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The future of the Hong Kong Olympic team as a separate entity from that of mainland China is secure, said Games Territory Chief Timothy Fok, despite political tensions revealed by his team’s historic achievements over the past week.
Hong Kong swimmer Siobhan Haughey won a second silver medal in Tokyo on Friday, making the Games the most successful in the city’s history. Fencer Cheung Ka-long won the city’s first gold medal since moving from the UK in 1997 in the foil event.
But the euphoria over their victories quickly became politicized when crowds across the territory celebrating Cheung’s gold booed and shouted “We are Hong Kong” over the Chinese national anthem, which sounded as it sounded. accepted his medal on the podium in Tokyo this week.
Police opened an investigation and said on Friday they arrested a 40-year-old, who also waved the colonial-era Hong Kong flag at the scene, for insulting the national anthem.
The display of resistance was a stark reminder of a strong current of discontent persisting in the Asian financial center, despite Beijing’s crackdown on dissent following the anti-government protests in 2019.
Last year, China imposed a new strict security law on Hong Kong, the first person to be sentenced under the legislation, a former waiter who rode a motorcycle in a police line last year, given a nine years in prison Friday.
But Fok, chairman of the Hong Kong National Olympic Committee, said he urged athletes to ignore controversies. It was understood in China that Hong Kong had “a distinct identity” from the mainland and there were no plans to integrate the city’s team with that of its bigger neighbor, he said.
“They have [1bn] people, we only have 7m. I am very proud of this new encouragement and success. Sport will be a very important part of Hong Kong’s development. “
The Hong Kong authorities are keen to demonstrate that the repression has had no impact on the city’s dynamism. Carrie Lam, chief executive of Hong Kong, said last week that arts and culture in the city were “booming” and there had been no weakening of people’s freedoms.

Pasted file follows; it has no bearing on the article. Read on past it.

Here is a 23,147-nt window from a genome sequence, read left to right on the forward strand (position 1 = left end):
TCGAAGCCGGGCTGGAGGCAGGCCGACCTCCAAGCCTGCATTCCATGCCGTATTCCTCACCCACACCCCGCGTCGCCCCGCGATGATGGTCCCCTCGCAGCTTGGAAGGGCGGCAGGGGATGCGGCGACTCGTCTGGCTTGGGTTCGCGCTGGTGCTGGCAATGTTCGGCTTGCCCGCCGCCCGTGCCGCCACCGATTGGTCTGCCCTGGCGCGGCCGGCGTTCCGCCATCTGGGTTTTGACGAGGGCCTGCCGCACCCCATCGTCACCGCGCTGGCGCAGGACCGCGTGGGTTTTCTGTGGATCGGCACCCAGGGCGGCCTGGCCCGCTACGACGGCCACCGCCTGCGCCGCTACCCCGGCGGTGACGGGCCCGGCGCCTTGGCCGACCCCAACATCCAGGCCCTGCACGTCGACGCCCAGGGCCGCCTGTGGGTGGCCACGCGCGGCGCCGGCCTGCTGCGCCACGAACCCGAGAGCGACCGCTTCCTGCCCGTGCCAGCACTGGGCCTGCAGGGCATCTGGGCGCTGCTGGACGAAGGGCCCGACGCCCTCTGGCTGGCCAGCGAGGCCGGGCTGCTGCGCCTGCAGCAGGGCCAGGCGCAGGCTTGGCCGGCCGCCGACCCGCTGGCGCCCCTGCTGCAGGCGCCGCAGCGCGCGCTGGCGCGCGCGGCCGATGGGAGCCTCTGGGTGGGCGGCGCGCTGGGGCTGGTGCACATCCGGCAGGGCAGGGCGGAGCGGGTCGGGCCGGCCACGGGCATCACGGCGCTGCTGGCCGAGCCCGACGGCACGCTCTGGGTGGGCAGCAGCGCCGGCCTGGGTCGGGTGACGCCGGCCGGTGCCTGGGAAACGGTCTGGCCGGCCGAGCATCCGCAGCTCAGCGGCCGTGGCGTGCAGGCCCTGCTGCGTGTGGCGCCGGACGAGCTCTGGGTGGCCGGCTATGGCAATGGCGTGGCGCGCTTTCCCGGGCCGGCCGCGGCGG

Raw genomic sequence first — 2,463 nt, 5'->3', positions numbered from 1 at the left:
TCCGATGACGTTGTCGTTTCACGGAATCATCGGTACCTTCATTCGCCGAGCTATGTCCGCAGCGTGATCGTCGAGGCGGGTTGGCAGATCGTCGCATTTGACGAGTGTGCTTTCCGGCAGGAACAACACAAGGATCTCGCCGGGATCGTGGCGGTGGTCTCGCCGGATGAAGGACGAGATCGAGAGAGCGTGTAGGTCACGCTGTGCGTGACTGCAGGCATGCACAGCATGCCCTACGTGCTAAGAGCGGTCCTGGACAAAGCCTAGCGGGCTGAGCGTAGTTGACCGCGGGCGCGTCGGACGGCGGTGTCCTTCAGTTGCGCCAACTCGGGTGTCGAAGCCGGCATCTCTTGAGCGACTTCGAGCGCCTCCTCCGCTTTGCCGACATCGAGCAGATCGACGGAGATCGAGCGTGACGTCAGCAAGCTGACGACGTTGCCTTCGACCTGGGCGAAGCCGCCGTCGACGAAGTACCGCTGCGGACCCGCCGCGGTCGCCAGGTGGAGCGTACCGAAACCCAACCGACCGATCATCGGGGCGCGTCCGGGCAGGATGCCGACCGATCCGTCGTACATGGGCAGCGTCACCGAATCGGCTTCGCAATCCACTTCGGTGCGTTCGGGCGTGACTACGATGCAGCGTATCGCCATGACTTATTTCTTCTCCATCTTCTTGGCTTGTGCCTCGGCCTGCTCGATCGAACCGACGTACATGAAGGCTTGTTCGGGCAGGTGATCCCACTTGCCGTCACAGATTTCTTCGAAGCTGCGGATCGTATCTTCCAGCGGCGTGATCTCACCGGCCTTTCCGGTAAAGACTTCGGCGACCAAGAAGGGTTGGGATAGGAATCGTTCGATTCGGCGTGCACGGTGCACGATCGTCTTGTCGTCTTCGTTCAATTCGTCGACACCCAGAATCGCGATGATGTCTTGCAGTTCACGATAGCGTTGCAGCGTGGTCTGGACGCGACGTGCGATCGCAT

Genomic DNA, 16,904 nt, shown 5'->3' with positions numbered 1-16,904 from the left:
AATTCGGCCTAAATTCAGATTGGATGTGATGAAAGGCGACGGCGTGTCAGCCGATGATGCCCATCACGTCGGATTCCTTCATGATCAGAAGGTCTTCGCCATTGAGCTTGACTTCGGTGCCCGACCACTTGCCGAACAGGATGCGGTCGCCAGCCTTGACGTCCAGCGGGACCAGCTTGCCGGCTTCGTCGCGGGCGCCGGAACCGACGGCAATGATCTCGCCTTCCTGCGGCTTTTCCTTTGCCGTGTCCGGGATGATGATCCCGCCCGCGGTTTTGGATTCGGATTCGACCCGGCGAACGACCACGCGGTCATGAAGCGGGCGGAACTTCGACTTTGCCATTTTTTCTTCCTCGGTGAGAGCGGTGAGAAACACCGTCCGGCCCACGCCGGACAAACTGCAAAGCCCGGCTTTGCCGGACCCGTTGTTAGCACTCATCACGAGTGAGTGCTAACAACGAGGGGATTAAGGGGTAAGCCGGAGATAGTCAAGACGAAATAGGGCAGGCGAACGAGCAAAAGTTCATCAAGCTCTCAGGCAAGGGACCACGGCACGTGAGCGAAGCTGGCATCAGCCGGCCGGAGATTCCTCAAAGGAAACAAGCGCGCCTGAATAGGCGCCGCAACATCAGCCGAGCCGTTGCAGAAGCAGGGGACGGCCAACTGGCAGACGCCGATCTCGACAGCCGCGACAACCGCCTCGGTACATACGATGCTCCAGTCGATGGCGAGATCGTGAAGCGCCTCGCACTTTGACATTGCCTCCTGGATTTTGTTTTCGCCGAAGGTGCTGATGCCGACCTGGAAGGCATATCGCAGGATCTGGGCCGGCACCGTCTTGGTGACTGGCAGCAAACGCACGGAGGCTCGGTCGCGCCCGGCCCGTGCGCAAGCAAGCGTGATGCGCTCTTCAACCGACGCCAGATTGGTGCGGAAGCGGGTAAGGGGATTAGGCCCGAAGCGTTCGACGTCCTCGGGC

The city was promised a high degree of autonomy and freedom of expression after 1997. This autonomy was symbolized by Hong Kong’s right to have its own Olympic team, although it was also agreed that China’s national anthem would be played at medal ceremonies for athletes in the territory. .
Shushu Chen, a senior lecturer in sports policy at the University of Birmingham, said the mainland has shown strong support for the development of elite sport in Hong Kong.
“I don’t think the Chinese government will advocate at future Olympics that Hong Kong athletes be integrated under the main PRC flag,” she said. “It will lose Hong Kong’s sense of identity. . . I don’t think that’s what the Chinese government is trying to do.
Tam Yiu-chung, Hong Kong’s only delegate to the Standing Committee of the National People’s Congress, the standing body of the Chinese parliament, said any change was unlikely under “one country, two systems,” China’s policy. Chinese government governing Hong Kong’s autonomy from the mainland. since the handover.
Hong Kong’s only other gold medalist, windsurfer Lee Lai-shan, accepted her medal at the 1996 Atlanta Games under the British colonial flag of Hong Kong while “God Save The Queen” was playing.
Cheung, whose parents were both Chinese National League basketball players, is a cat lover who often posts photos of his family’s short-haired American Zimba. “It means a lot to show the world that we can do it,” he said. “We are not just a city. We can fight for victory.
While Cheung made no political comments after his victory, pro-democracy groups were quick to seize the victory. During the 2019 protests, anti-government protesters sang their own “Glory to Hong Kong” anthem in shopping malls. After the Cheung ceremony, netizens replaced the song with the Chinese anthem in viral videos showing Cheung on the Tokyo catwalk.
Hong Kong’s pro-Beijing camp also sparked controversy when lawmaker Nicholas Muk criticized one of the territory’s top badminton players for wearing a black t-shirt – a color favored by protesters in 2019 – without display the flag of Hong Kong.
After Muk accused him of supporting the pro-democracy movement, the player, Angus Ng Ka-Long, wore a different jersey in an attempt to calm things down as he was also attacked by Chinese netizens.
Even though he was the eighth seed in the men’s singles competition, Ng was beaten by Guatemalan commuter Kevin Cordon, who was ranked 59th, leaving many supporters accusing Muk of distracting Ng.
“It’s probably not true that there was no impact. I’ve tried really hard to calm myself down and want to focus on competing,” Ng said after losing. how can I forget it completely. “